News story

Radical reforms for social housing

This news article was published under the 2010 to 2015 Conservative and Liberal Democrat coalition government

Plans for the most radical reform of social housing in a generation have been announced by communities ministers.

Power shift

The changes will bring a fundamental shift of power from Whitehall to councils and local housing associations.

Housing Minister Grant Shapps said the current centrally-determined rules to allocate social homes are unfair and, despite £17 billion of investment in new social housing over the last 13 years, have caused the number of people on waiting lists to nearly double to 5 million people, while 250,000 social homes remain overcrowded, and 400,000 under-occupied.

Councils will now be given more flexibility to use their social housing stock to the maximum effect and drive down waiting lists, which currently stand at 5 million people. Housing Associations will also be given the option to offer new affordable rents and use this revenue to build more affordable homes.

Fairness and flexibility

Proposals have been published to make the system fairer. Councils will have greater local discretion to decide allocations and the option to offer flexible tenancies.

Councils will also have more flexibility to help homeless families and existing tenants who may be trapped in unsuitable accommodation, or who are unable to take up a job offer because they can’t move.

The rules will strike a sensible balance between the needs of new and existing tenants, and ensure the support that social housing provides is focussed on the most vulnerable and those who need it most, for as long as they need it.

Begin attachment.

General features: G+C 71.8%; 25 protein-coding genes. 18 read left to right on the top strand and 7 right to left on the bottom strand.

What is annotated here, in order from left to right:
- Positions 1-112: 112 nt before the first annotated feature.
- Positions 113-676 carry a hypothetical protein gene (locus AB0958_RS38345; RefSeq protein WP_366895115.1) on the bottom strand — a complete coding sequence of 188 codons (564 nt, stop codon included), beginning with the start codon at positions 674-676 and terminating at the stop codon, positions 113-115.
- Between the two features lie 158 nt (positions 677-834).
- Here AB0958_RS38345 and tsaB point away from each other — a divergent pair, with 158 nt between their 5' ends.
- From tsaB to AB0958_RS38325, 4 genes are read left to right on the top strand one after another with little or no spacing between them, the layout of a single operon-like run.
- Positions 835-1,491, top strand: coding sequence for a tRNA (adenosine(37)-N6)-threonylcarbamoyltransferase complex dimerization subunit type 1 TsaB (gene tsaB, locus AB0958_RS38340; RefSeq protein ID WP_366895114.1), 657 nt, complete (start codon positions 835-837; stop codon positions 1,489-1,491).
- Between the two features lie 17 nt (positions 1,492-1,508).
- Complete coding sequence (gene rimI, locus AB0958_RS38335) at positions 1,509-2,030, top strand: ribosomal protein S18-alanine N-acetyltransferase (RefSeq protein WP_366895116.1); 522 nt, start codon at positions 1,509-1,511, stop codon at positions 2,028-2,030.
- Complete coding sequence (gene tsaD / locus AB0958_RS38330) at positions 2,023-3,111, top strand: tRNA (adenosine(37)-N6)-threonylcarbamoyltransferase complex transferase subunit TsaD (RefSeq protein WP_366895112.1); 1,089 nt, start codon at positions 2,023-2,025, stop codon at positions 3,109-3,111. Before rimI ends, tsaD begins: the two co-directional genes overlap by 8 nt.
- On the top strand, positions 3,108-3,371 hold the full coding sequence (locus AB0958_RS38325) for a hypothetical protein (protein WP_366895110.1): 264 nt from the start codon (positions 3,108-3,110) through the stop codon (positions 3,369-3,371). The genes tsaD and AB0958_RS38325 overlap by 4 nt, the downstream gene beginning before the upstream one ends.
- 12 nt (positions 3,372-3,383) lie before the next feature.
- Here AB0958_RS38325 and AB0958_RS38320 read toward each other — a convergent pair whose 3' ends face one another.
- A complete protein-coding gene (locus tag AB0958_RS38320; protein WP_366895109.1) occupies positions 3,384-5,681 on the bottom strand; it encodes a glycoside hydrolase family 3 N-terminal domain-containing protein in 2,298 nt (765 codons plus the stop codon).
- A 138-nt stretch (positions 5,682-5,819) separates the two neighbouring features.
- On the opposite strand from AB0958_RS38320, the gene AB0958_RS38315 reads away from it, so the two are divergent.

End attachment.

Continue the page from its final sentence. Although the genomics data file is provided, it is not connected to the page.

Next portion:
Housing Minister Grant Shapps said:

“For far too long in this country there has been a lazy consensus about the use of social housing, which has left 1 of our most valuable resources trapped in a system that helps far fewer people than it should.

“The new system will protect the most vulnerable in society, ensuring those in greatest housing need are given priority. It will also be more flexible, with councils and housing associations able to offer fixed tenancies that give people the helping hand they need, when they need it. But above all it will be fairer - councils will now be able to make decisions that genuinely meet the needs of local people, and the changes will not affect any existing tenants.”

Communities Minister Andrew Stunell said:

“To have 5 million people stuck on social housing waiting lists is unacceptable - clearly this system is broken and needs a radical overhaul.

“We need to have a much smarter system that protects lifetime tenancies, but also provides the flexibility to ensure that help is targeted at people who really need it, and enables us to get more for every pound of taxpayers’ money. In times of economic hardship, it is vital that social housing is effective in helping people get back on their feet.”